However, recent scientific data reveals that Western diet might not provide K vitamins in the amounts sufficient for satisfying the body's needs. This is especially concerning given that, according to researcher CJ Prynne, mean dietary intake of K vitamins are currently significantly lower than it was 50 years ago and, as a result of changes in dietary patterns, the daily consumption of K vitamins has decreased gradually since 1950 (1) . With the suggested need for adequate vitamin K status for optimal development and maintenance of bone and the cardiovascular system, the substantially lower intakes may have implications for health in adulthood.

To avoid far-reaching negative consequences, European experts recommend increasing intake of the K vitamins through dietary supplements and food enrichment. Of the K Vitamins, the most active contributor to bone and vascular health is natural vitamin K2, especially the longer menaquinones, such as menaquinone-7.

The best source of natural Vitamin K2 is the traditional Japanese food natto, which contains a significant amount of natural Vitamin K2 as menaquinone-7 (MK-7). Natto consumption has been linked to bone health and the reduction of the risk of fracture. (2)

Now natural vitamin K2 is available for food enrichment and dietary supplements as MenaQ7(tm).

For more information, please contact Eric Anderson at 973-984-0900 x215 or [email protected],

(1) Prynne CJ, Thane CW, Prentice A, Wadsworth ME. Intake and sources of phylloquinone (vitamin K(1)) in 4-year-old British children: comparison between 1950 and the 1990s. Public Health Nutr. 2005;8(2):171-80.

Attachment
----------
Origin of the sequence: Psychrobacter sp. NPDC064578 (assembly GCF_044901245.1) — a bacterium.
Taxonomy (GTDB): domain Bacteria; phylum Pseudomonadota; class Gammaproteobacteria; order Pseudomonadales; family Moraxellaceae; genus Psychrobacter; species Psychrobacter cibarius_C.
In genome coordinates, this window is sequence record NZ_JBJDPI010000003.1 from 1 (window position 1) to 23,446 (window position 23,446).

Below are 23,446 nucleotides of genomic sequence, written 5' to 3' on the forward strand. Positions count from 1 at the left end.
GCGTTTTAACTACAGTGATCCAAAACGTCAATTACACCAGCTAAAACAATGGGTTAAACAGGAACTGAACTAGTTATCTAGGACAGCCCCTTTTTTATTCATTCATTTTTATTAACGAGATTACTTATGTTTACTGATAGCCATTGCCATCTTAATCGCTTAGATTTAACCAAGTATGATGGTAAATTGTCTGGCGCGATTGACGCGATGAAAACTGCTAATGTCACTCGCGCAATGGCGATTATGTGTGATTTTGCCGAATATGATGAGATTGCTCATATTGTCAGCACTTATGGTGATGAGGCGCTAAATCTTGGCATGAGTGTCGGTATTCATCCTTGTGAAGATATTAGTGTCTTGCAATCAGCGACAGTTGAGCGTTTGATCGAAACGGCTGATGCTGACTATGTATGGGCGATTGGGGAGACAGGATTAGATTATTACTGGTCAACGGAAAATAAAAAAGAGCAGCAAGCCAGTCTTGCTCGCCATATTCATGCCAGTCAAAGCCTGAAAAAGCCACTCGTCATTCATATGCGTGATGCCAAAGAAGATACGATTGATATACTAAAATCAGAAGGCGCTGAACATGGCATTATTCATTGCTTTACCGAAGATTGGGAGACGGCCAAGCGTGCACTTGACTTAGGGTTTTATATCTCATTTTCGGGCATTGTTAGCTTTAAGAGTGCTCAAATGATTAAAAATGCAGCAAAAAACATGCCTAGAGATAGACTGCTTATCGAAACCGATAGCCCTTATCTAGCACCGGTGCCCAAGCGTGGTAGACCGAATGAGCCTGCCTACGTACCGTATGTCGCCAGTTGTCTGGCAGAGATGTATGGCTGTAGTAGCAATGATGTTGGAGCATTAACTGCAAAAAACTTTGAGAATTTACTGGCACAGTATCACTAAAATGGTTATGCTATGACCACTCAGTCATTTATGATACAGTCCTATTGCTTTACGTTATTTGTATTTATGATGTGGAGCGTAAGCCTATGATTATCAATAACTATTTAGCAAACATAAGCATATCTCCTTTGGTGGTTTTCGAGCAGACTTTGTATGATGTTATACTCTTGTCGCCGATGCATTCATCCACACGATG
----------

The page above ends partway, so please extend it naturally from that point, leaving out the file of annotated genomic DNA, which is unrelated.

(2) Yaegashi Y, et. al., Association of hip fracture incidence and intake of calcium, magnesium, vitamin D, and vitamin K E J Epidemiology 2008 23:3 219-225.

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About MenaQ7(tm)
MenaQ7 provides Natural Vitamin K2 as an extract of natto, a fermented soy food from Japan. Natto is particularly rich in the highly bio-available form of vitamin K2 called menaquinone-7 (MK-7). MenaQ7 is the only commercially viable Natural Vitamin K2 with guaranteed actives and stability, clinical substantiation and international patents awarded and pending.

For more information on the health benefits of MenaQ7, please visit

About NattoPharma
NattoPharma, Norway is the exclusive international supplier of MenaQ7TM natural Vitamin K2. NattoPharma has entered into a multi-year research and development program to substantiate and discover the health benefits of natural vitamin K2 for applications in the exciting marketplace for functional food and health food supplements.

For more information, please visit our website

About PL Thomas
PL Thomas, a New Jersey-based ingredient supplier offers fifty years of innovation in securing reliable, high quality raw materials for the food/functional food and nutrition industries. PLT is a one-stop resource for application solutions, current industry information and technical service, and specializes in water-soluble gums and clinically-supported botanical extracts.